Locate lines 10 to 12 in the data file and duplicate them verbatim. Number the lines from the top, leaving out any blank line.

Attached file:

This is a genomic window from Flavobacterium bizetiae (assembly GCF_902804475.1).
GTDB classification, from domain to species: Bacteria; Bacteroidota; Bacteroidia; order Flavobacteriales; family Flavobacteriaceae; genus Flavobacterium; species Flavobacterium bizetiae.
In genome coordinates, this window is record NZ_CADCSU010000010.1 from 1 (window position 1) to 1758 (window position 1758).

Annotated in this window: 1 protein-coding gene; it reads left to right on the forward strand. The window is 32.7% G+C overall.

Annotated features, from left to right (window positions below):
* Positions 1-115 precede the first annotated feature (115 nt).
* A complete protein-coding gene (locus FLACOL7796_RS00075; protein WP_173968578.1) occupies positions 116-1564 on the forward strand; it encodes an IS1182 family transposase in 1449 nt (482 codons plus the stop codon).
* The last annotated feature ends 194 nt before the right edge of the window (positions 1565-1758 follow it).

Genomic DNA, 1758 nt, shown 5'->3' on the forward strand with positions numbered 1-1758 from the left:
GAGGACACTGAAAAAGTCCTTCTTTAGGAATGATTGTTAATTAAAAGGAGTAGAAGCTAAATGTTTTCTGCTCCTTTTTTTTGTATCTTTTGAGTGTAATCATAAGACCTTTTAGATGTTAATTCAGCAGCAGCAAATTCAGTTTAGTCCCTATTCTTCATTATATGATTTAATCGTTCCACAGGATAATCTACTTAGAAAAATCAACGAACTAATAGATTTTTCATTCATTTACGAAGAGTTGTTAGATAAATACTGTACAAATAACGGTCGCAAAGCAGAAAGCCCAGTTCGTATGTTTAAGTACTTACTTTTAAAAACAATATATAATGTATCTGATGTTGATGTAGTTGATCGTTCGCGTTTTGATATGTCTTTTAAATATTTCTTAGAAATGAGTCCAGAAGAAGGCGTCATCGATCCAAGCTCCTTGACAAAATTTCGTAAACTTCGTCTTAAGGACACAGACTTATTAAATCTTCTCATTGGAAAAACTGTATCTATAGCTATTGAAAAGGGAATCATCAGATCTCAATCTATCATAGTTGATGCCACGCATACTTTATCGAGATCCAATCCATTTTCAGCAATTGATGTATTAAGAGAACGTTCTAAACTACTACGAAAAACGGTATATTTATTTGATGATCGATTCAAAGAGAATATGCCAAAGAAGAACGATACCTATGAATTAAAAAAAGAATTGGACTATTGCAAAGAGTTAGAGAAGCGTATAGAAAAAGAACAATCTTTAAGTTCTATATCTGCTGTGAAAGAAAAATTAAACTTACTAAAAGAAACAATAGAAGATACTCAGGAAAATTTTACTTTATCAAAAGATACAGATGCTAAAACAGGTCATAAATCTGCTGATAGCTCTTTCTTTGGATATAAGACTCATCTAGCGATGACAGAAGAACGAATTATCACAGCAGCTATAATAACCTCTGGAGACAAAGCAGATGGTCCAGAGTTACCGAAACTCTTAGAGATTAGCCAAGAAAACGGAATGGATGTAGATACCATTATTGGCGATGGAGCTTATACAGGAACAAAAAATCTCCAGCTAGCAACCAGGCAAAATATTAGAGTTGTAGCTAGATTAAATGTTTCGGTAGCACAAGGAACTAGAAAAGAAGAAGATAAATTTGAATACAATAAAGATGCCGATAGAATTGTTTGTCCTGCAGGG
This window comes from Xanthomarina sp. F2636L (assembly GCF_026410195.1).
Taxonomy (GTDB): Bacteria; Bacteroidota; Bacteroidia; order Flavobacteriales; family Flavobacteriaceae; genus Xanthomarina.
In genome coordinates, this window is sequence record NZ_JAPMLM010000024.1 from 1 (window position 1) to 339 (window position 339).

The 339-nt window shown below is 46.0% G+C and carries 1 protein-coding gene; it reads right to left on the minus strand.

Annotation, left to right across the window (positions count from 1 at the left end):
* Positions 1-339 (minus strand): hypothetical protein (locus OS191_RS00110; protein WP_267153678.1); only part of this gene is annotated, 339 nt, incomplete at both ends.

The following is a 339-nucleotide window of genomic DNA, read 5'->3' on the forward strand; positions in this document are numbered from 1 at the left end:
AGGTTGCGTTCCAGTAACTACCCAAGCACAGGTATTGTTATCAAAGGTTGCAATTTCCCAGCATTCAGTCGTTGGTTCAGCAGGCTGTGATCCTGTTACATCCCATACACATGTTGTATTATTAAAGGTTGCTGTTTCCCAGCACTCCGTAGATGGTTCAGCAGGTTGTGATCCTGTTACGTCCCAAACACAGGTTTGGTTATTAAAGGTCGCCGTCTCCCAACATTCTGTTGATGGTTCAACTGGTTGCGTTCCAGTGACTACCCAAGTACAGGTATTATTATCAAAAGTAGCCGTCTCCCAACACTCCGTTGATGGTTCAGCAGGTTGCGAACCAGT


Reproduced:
GAGGACACTGAAAAAGTCCTTCTTTAGGAATGATTGTTAATTAAAAGGAGTAGAAGCTAAATGTTTTCTGCTCCTTTTTTTTGTATCTTTTGAGTGTAATCATAAGACCTTTTAGATGTTAATTCAGCAGCAGCAAATTCAGTTTAGTCCCTATTCTTCATTATATGATTTAATCGTTCCACAGGATAATCTACTTAGAAAAATCAACGAACTAATAGATTTTTCATTCATTTACGAAGAGTTGTTAGATAAATACTGTACAAATAACGGTCGCAAAGCAGAAAGCCCAGTTCGTATGTTTAAGTACTTACTTTTAAAAACAATATATAATGTATCTGATGTTGATGTAGTTGATCGTTCGCGTTTTGATATGTCTTTTAAATATTTCTTAGAAATGAGTCCAGAAGAAGGCGTCATCGATCCAAGCTCCTTGACAAAATTTCGTAAACTTCGTCTTAAGGACACAGACTTATTAAATCTTCTCATTGGAAAAACTGTATCTATAGCTATTGAAAAGGGAATCATCAGATCTCAATCTATCATAGTTGATGCCACGCATACTTTATCGAGATCCAATCCATTTTCAGCAATTGATGTATTAAGAGAACGTTCTAAACTACTACGAAAAACGGTATATTTATTTGATGATCGATTCAAAGAGAATATGCCAAAGAAGAACGATACCTATGAATTAAAAAAAGAATTGGACTATTGCAAAGAGTTAGAGAAGCGTATAGAAAAAGAACAATCTTTAAGTTCTATATCTGCTGTGAAAGAAAAATTAAACTTACTAAAAGAAACAATAGAAGATACTCAGGAAAATTTTACTTTATCAAAAGATACAGATGCTAAAACAGGTCATAAATCTGCTGATAGCTCTTTCTTTGGATATAAGACTCATCTAGCGATGACAGAAGAACGAATTATCACAGCAGCTATAATAACCTCTGGAGACAAAGCAGATGGTCCAGAGTTACCGAAACTCTTAGAGATTAGCCAAGAAAACGGAATGGATGTAGATACCATTATTGGCGATGGAGCTTATACAGGAACAAAAAATCTCCAGCTAGCAACCAGGCAAAATATTAGAGTTGTAGCTAGATTAAATGTTTCGGTAGCACAAGGAACTAGAAAAGAAGAAGATAAATTTGAATACAATAAAGATGCCGATAGAATTGTTTGTCCTGCAGGG
This window comes from Xanthomarina sp. F2636L (assembly GCF_026410195.1).
Taxonomy (GTDB): Bacteria; Bacteroidota; Bacteroidia; order Flavobacteriales; family Flavobacteriaceae; genus Xanthomarina.